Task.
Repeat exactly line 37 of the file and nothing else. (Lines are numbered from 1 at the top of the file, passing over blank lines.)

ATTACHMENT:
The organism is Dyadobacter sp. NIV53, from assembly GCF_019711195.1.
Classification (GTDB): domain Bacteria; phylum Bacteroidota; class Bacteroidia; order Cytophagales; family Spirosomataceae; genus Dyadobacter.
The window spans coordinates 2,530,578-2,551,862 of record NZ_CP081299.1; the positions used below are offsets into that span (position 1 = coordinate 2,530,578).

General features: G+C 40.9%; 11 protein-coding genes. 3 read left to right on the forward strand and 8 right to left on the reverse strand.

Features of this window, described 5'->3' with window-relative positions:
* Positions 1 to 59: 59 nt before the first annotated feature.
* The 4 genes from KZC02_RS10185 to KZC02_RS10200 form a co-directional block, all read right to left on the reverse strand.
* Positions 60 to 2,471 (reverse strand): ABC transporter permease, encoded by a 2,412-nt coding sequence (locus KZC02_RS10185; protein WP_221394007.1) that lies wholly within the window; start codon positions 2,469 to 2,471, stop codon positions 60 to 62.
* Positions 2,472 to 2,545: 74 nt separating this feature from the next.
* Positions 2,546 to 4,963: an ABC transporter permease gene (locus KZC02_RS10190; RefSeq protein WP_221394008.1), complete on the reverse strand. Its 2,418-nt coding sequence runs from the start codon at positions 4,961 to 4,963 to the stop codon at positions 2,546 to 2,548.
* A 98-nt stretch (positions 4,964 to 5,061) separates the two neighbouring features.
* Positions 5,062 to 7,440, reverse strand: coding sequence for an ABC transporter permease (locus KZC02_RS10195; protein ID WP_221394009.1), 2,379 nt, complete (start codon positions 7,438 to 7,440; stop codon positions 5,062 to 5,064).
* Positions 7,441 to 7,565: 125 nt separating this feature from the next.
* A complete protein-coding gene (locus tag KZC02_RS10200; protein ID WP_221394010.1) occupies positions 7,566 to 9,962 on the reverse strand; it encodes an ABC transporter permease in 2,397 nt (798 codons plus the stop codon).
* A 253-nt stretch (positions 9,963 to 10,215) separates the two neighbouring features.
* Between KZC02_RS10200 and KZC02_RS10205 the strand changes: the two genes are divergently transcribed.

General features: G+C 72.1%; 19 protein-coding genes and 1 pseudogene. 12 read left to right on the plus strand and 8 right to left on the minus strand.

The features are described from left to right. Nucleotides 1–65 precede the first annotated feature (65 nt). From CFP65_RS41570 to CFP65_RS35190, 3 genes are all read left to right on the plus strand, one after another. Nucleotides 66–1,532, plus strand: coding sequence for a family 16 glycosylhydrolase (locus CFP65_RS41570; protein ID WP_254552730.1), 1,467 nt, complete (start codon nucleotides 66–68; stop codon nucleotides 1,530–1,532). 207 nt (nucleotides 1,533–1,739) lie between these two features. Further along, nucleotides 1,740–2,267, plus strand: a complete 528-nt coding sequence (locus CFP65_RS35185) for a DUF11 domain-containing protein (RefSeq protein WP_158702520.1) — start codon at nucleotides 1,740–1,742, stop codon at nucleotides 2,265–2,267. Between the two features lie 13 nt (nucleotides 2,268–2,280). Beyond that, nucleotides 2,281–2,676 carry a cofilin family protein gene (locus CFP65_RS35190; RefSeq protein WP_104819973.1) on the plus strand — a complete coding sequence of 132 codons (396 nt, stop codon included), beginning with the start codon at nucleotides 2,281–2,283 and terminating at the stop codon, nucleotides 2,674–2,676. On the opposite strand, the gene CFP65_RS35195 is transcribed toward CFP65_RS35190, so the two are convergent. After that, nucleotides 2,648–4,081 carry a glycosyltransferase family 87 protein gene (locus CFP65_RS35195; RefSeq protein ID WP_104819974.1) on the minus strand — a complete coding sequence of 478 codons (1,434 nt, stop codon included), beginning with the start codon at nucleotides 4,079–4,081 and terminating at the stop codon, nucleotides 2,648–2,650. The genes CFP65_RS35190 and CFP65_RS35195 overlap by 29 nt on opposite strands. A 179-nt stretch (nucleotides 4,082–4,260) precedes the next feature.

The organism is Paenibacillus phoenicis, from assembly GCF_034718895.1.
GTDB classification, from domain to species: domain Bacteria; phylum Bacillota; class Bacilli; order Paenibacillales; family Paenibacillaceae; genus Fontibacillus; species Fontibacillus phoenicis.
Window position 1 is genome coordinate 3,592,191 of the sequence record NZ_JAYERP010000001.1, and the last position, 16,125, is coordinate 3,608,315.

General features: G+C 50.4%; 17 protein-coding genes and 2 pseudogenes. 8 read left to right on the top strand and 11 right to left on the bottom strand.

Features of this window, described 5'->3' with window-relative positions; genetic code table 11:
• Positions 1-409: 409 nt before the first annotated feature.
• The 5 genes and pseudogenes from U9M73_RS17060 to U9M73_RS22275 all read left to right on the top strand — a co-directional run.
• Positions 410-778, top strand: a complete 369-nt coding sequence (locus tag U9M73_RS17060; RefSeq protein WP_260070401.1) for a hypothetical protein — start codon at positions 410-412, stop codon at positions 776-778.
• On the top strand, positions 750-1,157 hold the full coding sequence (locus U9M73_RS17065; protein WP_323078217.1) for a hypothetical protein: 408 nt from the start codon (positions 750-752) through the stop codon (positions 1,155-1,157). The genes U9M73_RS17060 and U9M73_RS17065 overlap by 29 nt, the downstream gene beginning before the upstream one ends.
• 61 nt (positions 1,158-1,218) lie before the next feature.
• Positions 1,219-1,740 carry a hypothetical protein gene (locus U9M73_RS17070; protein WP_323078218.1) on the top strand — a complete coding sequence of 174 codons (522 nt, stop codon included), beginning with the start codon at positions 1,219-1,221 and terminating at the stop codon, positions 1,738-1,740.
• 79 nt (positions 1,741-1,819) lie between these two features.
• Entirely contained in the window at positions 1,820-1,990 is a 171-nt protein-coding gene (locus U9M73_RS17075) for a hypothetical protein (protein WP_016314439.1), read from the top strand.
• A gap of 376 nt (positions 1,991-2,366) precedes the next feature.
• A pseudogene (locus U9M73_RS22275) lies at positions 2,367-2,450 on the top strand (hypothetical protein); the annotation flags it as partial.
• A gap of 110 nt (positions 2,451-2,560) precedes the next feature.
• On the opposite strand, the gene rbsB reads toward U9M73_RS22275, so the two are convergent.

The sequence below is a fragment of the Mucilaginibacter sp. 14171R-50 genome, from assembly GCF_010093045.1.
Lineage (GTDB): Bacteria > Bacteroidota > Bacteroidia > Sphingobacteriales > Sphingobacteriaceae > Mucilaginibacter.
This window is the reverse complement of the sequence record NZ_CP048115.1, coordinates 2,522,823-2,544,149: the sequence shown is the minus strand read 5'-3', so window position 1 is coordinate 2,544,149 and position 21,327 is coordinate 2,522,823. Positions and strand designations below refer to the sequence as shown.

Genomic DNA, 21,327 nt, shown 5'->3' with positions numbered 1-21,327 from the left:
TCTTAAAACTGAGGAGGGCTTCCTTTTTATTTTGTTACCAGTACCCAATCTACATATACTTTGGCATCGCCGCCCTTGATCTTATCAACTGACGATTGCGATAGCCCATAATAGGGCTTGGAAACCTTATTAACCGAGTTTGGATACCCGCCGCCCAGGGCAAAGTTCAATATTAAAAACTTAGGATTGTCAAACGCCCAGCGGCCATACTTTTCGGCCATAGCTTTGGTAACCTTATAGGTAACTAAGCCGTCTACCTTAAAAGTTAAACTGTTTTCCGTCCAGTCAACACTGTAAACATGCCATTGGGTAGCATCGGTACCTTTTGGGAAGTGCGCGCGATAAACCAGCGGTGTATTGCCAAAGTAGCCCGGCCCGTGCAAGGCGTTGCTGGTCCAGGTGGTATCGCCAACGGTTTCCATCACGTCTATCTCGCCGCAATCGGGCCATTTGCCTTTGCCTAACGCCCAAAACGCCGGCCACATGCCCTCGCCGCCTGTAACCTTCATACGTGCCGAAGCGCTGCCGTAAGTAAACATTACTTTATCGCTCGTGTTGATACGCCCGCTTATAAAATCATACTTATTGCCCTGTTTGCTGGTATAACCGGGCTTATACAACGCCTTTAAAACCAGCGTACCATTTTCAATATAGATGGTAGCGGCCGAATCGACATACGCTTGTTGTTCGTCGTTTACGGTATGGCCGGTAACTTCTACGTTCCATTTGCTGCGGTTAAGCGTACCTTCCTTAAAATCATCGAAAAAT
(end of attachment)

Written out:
Lineage (GTDB): Bacteria > Bacteroidota > Bacteroidia > Sphingobacteriales > Sphingobacteriaceae > Mucilaginibacter.